With time ticking on expiration dates for grants secured to restore the Hotchkiss Building, the pressure was on to begin construction. But design reviews lagged in state and federal agencies. And now Wayne County has lost a federal grant that was set to expire in June 2011 because it didn’t allow enough time for the work to the building, which once produced peppermint, to be done.

The restoration of a historic building is off — for now.

With time ticking on expiration dates for grants secured to restore the Hotchkiss Building, the pressure was on to begin construction. But design reviews lagged in state and federal agencies. And now Wayne County has lost a federal grant that was set to expire in June 2011 because it didn’t allow enough time for the work to the building, which once produced peppermint, to be done.

The Save America’s Treasures federal grant was the only one that would have reimbursed the county for construction management, builders’ risk insurance, the cost of some signs and the building permit. Without the federal grant, the county would have had to spend $50,000 of its own money.

At its meeting Dec. 21, the Board of Supervisors elected not to assume that financial responsibility, essentially shutting down the planned restoration.

“It’s a combination of disappointment and understanding,” said Sharon Lilla, the county planning director. “I understand the reasoning behind this. It makes fiscal sense.”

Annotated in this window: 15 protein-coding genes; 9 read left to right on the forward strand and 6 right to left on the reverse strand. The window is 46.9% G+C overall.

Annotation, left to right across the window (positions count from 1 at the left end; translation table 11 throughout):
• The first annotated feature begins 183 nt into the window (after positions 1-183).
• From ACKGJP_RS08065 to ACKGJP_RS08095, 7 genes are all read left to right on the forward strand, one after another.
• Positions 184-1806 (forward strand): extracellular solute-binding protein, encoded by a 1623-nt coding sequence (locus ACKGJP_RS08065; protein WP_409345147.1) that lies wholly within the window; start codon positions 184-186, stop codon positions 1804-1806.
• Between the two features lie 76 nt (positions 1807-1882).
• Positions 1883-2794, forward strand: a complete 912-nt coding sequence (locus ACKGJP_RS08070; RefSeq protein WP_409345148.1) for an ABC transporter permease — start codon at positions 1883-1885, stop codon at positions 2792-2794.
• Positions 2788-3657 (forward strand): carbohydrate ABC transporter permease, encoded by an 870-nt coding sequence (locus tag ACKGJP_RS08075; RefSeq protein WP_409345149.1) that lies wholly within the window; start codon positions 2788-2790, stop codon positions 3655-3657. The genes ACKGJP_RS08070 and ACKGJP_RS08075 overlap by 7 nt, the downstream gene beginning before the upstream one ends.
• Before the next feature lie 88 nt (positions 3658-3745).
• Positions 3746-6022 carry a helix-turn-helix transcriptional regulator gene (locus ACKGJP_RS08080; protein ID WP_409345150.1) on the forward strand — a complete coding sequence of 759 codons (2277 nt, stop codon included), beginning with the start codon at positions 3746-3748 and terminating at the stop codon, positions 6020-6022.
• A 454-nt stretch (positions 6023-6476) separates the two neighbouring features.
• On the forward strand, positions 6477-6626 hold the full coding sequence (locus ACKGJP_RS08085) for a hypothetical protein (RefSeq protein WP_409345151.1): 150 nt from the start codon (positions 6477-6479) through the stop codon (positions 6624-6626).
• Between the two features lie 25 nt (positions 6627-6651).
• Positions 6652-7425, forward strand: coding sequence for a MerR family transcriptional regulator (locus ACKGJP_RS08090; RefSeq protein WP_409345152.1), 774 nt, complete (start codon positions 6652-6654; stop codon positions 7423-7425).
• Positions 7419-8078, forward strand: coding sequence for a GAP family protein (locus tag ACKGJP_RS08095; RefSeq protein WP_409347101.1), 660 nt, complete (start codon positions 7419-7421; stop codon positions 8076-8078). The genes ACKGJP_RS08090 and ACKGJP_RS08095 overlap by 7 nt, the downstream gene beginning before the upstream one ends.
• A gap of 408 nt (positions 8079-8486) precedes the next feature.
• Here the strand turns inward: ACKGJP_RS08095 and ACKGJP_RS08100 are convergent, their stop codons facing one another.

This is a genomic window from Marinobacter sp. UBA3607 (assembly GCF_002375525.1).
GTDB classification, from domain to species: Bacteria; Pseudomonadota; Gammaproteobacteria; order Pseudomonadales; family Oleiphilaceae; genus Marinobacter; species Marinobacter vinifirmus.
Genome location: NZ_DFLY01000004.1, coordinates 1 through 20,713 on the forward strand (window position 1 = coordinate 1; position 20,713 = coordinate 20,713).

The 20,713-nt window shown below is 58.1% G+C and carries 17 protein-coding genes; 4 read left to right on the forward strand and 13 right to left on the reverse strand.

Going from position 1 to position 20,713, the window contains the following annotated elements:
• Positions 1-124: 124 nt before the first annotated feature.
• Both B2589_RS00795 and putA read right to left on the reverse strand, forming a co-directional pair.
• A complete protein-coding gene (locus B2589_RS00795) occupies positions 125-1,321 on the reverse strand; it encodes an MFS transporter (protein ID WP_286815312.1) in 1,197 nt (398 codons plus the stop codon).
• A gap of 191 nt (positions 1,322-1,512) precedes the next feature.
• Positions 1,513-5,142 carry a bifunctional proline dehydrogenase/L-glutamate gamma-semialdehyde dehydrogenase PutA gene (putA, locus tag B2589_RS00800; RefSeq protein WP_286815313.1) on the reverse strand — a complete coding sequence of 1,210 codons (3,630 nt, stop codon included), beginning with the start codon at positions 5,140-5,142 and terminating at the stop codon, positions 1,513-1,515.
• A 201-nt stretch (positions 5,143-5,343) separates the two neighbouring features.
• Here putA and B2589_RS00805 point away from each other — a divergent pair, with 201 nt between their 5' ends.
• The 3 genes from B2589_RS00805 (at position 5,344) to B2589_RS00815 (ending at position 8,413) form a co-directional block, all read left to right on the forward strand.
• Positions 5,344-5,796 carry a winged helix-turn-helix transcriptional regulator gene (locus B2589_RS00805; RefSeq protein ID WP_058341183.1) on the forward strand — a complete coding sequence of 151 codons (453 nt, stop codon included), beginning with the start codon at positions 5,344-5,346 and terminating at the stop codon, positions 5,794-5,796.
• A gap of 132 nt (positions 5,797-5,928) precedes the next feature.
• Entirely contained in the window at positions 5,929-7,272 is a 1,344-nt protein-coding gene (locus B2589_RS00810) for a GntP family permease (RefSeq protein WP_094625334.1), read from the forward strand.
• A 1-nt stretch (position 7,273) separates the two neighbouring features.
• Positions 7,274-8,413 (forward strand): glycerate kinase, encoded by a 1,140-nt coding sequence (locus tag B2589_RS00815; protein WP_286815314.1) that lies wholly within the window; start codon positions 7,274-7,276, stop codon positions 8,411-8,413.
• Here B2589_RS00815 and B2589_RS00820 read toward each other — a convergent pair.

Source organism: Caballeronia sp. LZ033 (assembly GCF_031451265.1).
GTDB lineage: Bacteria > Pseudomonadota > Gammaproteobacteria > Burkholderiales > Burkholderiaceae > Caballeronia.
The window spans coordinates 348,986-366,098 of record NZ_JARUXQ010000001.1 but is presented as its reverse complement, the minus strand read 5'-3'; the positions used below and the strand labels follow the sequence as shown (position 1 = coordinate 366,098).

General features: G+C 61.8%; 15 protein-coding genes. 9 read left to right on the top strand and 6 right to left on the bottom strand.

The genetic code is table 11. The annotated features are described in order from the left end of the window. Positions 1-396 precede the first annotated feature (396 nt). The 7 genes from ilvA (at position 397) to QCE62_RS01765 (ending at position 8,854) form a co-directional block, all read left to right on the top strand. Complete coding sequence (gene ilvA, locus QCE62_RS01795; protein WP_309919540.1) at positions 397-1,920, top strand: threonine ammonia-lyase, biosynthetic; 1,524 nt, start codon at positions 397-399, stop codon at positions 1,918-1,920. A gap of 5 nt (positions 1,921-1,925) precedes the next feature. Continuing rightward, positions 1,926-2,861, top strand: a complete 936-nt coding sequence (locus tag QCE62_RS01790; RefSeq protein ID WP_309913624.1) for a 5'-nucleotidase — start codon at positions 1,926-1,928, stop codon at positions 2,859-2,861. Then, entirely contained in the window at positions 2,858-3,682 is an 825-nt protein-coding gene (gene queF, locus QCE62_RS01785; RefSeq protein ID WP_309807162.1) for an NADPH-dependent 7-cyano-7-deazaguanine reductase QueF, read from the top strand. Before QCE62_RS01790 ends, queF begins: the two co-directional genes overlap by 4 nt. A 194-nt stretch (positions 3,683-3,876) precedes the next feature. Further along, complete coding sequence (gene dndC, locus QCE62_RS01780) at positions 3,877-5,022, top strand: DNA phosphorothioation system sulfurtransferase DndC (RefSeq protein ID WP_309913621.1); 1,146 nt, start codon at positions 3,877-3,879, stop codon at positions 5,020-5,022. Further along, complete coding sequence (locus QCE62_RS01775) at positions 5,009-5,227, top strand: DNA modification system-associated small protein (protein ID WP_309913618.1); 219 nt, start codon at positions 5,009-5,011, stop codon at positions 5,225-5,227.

What is hard to swallow is that the restoration could have been significant historically, not only to the local area, but regionally and statewide, she said.

“It is one of the most historically significant Erie Canal-era industrial buildings left standing,” she said.

But, one resident is not ready to concede.

“I’m still optimistic,” said Pat Alena, who is known locally as Peppermint Patty for her work with the Hotchkiss Building.

Two and a half years ago, the Lyons Heritage Society, which has been giving tours of the building, and Alena’s steering committee began trying to save the building. By Jan. 7, 2010, the county had agreed to restore the Hotchkiss with grants received, then give it to the village.

Alena admits she is frustrated.

“We met every deadline and did everything the county asked,” she said. “They wanted a solution, but didn’t complete their end.”

The grant will now go somewhere else.

What the county will be left to pay is $106,000 already expended in design costs, which would have been reimbursed had the project been completed, plus termination costs.

If the board had decided to contribute the $50,000, the project would have gone forward as planned, but not without the pressure of the next grant expiration date on Dec. 31, 2011.

“If the project isn’t completed and no extension on the expiration date granted, then the county would have to pay $224,000, the amount of the expired grant,” explained Lilla, prior to the board’s vote. “There is a good possibility of grant extension if we are under construction.”

Extension for the Save America’s Treasures grant, although requested, was not allowed.

“There might be other ways to do this,” said Alena. “I’m going to work with the town supervisor and the mayor. I won’t give up on that building.”